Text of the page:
The Obsession of Faux Diversity

Diversity, (equity, and inclusion) are among the latest buzz words in the C-suite, nonprofit board rooms, behind government doors, and among the noise of the inter webs. Every conference, blog, workshop, event, or meeting is laced with agendas filled with these words. Ad nauseam we meet to meet about the meeting where we will meet about how to talk about these words. 

We do all those meetings, but the work, the actual get your hands dirty, make mistakes, let’s get started, become really uncomfortable work is often dismissed as not ready yet. This isn’t a hot pocket in the microwave, this is people’s lives, their existence, the desire to be acknowledged as a contributor to society. What do you mean we’re not ready yet? Oh, you mean you’re not ready yet to change the laws, policies, language, and the constitutions of your beliefs?

Diversity is only a talking point. Got it.

I’ve heard my fair share of “we were unable to implement the plan because of funding,” “our board or team just isn’t ready to continue with this topic,” *head against the wall*, “we would like to continue the conversation to see how we can fit it in,” or even more frustratingly, “ we are making great strides, see, we hired a woman or a gay person.”  

How convenient. 

What this resistance to real, deep change has shown me is that there is a lack of commitment and overall awareness about how “bad” things really are. We are economically, politically, and socially in one of the most racially charged times of this decade, and the most racially diverse. There is no better time than now to discuss the issue of diversity. 

What’s most unfortunate is that instead of constantly working towards greater knowledge and discomfort regarding race, ethnicity, culture, community, and varied other intersectional complexities, most are interested in faux diversity.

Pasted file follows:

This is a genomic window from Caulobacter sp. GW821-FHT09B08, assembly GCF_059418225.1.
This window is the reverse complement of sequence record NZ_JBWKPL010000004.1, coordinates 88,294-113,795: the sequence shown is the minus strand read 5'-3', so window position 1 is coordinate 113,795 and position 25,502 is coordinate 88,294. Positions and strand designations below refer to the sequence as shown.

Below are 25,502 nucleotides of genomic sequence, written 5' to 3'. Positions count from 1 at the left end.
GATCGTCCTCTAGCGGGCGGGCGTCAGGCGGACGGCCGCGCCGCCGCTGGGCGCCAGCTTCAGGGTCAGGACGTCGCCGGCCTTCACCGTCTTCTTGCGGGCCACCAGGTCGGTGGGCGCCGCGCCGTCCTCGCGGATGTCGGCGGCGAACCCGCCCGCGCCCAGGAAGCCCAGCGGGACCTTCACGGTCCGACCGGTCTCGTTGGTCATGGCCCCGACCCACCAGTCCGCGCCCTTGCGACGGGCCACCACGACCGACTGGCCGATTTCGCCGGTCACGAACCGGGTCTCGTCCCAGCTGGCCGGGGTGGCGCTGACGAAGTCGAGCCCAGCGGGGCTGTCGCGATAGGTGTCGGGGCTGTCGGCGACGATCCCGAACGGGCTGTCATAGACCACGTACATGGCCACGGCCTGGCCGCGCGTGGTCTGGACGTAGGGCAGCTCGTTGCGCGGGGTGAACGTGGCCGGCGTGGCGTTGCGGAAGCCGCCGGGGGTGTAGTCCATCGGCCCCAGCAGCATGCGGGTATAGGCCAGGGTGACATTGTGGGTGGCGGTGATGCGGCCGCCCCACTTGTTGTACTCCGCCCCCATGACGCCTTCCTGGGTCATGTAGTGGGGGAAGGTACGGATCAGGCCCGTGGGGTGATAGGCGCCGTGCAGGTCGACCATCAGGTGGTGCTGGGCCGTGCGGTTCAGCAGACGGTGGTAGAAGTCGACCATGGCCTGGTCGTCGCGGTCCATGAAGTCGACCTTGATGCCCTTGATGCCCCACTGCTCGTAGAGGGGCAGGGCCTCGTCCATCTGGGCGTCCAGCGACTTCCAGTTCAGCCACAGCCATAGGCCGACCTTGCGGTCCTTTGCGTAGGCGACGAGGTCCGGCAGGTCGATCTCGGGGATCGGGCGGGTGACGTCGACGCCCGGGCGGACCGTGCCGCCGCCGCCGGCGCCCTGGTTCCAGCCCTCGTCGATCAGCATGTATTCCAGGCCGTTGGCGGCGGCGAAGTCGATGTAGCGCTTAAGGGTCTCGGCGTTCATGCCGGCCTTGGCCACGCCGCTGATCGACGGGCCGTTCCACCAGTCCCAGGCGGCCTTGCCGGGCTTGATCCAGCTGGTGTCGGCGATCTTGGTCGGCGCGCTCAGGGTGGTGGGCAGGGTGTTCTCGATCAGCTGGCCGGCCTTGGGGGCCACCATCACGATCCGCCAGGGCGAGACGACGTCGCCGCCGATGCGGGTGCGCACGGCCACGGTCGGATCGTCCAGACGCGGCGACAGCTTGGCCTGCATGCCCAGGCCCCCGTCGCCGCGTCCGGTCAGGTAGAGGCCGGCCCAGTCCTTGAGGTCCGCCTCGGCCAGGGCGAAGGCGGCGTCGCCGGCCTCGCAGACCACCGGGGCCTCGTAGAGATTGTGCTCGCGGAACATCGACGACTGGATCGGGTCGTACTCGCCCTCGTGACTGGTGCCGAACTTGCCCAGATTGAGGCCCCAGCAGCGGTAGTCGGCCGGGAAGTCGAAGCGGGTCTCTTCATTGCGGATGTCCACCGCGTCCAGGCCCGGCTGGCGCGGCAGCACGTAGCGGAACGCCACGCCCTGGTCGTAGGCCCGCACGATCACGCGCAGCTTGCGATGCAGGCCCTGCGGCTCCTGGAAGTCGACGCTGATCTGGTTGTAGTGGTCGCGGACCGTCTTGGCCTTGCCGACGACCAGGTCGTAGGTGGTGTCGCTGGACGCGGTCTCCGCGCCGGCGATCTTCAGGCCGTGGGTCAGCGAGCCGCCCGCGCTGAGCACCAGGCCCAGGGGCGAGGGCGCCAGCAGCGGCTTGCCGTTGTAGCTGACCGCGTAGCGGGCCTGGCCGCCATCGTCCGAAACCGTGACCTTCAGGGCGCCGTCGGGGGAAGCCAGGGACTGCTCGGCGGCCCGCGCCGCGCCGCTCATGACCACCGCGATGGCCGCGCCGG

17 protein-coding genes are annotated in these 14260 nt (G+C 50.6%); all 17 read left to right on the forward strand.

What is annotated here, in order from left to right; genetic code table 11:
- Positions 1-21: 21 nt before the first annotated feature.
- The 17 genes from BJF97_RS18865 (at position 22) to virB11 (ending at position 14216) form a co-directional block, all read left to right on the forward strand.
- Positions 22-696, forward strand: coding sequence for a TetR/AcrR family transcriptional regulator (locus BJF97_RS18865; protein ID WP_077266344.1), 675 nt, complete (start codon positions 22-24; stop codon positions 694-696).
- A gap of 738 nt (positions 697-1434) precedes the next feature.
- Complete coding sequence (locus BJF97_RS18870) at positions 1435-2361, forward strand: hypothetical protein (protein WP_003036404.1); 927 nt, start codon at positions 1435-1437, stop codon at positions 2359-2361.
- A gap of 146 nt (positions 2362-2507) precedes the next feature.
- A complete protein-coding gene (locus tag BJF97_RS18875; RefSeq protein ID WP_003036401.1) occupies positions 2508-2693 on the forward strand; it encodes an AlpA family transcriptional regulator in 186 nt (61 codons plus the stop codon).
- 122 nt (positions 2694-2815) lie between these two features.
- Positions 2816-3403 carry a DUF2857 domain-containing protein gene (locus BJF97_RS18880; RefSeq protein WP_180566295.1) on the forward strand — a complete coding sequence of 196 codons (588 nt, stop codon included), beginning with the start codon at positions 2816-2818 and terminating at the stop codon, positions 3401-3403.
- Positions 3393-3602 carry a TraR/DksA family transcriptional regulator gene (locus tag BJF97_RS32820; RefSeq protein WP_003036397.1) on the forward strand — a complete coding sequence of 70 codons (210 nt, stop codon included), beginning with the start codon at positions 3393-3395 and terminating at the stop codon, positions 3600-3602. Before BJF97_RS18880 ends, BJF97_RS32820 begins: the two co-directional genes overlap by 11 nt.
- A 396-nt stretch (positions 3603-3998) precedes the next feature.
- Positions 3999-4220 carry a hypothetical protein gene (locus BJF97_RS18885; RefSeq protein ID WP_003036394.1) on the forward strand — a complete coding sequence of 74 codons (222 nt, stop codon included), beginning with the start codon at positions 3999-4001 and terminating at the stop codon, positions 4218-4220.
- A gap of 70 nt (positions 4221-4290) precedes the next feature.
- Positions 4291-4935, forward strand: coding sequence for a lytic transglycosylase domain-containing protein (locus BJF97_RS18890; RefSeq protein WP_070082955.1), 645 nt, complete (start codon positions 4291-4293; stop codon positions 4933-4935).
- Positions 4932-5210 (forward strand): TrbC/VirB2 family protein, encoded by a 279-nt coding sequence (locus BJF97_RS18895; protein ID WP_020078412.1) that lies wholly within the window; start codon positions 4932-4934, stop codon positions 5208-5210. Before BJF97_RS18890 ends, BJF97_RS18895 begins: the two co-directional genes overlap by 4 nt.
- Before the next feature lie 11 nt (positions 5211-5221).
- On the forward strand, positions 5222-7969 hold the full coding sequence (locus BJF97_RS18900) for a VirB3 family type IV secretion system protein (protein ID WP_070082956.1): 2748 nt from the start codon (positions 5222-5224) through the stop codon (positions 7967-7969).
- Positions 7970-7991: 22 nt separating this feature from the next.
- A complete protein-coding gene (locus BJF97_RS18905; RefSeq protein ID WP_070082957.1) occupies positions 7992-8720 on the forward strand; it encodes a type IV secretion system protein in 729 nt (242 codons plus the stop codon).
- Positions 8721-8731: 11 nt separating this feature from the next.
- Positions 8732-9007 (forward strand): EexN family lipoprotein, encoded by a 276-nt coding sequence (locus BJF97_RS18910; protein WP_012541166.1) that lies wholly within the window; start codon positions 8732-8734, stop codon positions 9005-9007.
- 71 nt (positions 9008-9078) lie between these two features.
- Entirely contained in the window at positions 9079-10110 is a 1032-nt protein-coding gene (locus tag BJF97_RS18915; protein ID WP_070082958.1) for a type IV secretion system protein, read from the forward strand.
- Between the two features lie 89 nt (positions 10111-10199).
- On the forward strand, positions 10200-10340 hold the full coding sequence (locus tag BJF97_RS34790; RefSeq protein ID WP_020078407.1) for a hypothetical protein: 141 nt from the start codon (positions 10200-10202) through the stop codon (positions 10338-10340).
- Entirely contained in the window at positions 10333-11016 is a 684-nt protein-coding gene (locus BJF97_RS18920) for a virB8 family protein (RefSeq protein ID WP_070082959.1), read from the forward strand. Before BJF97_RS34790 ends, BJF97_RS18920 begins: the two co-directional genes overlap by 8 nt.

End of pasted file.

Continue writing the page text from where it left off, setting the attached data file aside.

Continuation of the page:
You know what I’m talking about.

Faux diversity is when you call several meetings to begin outlining solutions before you have background information.

Faux diversity is when you refuse to acknowledge the sins of the past but develop a plan for the future under the auspice of “let’s vision towards a new day.”

Faux diversity is when you host a diversity event or workshop externally but have not required all of your staff and board to attend diversity or anti-racism training.

Faux diversity is when you launch a new program that benefits many people, mostly people who are culturally or racially different than you, but you have not communicated with them to gather historical context or understand the impact of said program.

Faux diversity is when you are unwilling to acknowledge your own individual privilege or power and how you hold it close, even if you don’t see if that way.

Faux diversity is hiring a person of color but not placing assurances in place that there is no othering, that they don’t become tokenized, or bastardized for their beliefs.

Faux diversity is when you only want to include certain types of diverse communities often overlooking ethnic minorities. (Look out for my next piece on the Invisibility of Diversity.)

I could go on and on for days, right? There are so many examples that we see and experience daily.

What this trend of faux care calls to our attention is that those who have the privilege to make a change, should, and should call out those that exhibit faux diversity; those who are a part of a diverse community should continue to honor their own story of success and challenges, should set agendas for growth and strategize how to catalyze around those endeavors; and those who aren’t interested in changing, should move out of the way and remain quiet. Truthfully, most people would rather you just admit that you are an outward racist than to eventually find out that you are a faux ally.  

about Kia Jarmon
Kia Jarmon is not an expert on diversity, equity, and inclusion, instead she works at the intersection of culture, community, crisis, and communications and those inevitably require extensive background knowledge on people, history, and how to rectify the unjust systems of power and privilege that make any of her work challenging. With that, don’t be shocked if she uses words and discusses topics that are not often talked about among traditional communicators, she’s an entrepreneur and a business owner looking to re-engineer what excellence looks like.